12. You got to take the positives, had a nice bike ride to and from hospital instead of being in work. Coming home gave me the chance to realise things could be worse than dodgy knees!
    DSC_0081.JPG
     
  13. Alan5616

    Alan5616 Member

    Location:
    West London
    A year ago I was diagnosed with a similar condition. The cartilage in my left knee has worn away. I couldn't stand up, or sit down, without holding onto a table or arm of a chair. What worked for me was to strengthen my quads and lose weight. I dropped from 16-8 to 14-5 in a few months. Apparently, according to some experts, for every 1lb you lose from the upper body, takes 4lb of weight from the knee joints. I still have some pain but, can now sit down and get up from the floor without too much problem. Something that I couldn't have considered a year ago. I hope this helps.
     
    Dan Morinary likes this.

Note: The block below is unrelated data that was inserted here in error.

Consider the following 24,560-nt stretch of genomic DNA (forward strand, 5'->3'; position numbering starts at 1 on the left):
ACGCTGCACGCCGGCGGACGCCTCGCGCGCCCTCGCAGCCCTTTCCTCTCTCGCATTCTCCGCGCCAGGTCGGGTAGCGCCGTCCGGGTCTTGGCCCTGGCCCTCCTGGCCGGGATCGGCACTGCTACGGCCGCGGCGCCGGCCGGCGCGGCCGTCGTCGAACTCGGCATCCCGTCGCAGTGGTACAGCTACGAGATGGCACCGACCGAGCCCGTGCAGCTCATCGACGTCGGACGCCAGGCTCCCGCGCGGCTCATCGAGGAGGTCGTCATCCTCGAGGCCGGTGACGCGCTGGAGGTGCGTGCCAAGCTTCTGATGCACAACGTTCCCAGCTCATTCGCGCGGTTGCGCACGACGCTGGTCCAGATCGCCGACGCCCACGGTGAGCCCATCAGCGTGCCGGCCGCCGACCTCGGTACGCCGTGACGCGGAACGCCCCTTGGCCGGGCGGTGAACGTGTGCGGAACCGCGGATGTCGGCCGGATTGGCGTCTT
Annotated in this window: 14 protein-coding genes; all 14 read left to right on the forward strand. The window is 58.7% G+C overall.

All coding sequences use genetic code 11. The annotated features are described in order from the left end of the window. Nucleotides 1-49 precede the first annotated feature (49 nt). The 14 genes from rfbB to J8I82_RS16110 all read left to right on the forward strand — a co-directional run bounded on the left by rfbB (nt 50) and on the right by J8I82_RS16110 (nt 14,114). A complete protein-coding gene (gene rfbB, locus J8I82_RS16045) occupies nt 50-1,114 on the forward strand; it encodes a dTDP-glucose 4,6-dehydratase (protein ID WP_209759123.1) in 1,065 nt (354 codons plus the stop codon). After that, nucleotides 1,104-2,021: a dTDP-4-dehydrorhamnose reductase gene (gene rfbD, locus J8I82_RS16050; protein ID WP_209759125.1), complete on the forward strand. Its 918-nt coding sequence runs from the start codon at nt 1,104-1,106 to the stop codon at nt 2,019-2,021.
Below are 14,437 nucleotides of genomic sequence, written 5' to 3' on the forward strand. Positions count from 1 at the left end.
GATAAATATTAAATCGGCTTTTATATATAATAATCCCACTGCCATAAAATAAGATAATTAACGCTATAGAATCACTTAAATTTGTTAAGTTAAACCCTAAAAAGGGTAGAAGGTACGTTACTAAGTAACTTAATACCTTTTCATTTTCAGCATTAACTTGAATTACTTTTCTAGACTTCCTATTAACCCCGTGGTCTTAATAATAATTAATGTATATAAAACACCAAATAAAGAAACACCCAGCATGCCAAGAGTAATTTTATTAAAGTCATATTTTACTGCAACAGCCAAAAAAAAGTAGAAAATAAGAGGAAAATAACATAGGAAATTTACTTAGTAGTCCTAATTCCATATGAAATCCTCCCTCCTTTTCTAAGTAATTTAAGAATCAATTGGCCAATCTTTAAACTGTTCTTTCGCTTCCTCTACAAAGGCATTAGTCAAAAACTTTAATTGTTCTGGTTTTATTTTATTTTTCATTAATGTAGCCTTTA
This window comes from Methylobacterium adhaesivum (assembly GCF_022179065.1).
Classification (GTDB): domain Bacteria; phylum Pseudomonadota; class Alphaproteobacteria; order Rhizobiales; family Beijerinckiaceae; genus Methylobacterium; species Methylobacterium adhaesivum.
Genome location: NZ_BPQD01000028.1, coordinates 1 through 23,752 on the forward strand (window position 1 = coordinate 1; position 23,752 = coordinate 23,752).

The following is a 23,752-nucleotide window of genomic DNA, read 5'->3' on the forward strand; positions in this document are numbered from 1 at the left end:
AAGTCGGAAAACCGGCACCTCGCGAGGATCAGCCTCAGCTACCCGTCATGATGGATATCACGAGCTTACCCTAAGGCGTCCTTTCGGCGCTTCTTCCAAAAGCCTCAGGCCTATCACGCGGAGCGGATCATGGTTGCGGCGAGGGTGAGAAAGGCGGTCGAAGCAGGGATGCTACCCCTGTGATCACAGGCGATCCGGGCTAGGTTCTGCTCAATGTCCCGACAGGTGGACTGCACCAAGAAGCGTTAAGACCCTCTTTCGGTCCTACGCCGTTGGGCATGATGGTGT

14. Thanks Alan. I actually can't really afford to lose weight, don't have any to spare! My job does not help matters, it has definitely contributed to the problem, and hurts more each passing month. Will find out how bad things are next week. I've changed my cycling style, no more grinding away on the big ring, more spinning now. Find that has helped.
     
  15. dbeattie

    dbeattie Well-Known Member

    Location:
    Glasgow
    I got my knees checked out by an orthopaedic surgeon a few years ago. X rays indicated arthritis in both. The advice he gave me was take vitamin d and omega 3, don't get fat, keep fit.

    Since then I've looked into it a bit and came up with various people saying that most of the pain in arthritic joints comes from inflammation in tendons and isometric exercises will help.

    I have a routine that I do every day. My knees feel much better now than they did 5 years ago.
     
    Dan Morinary and raleighnut like this.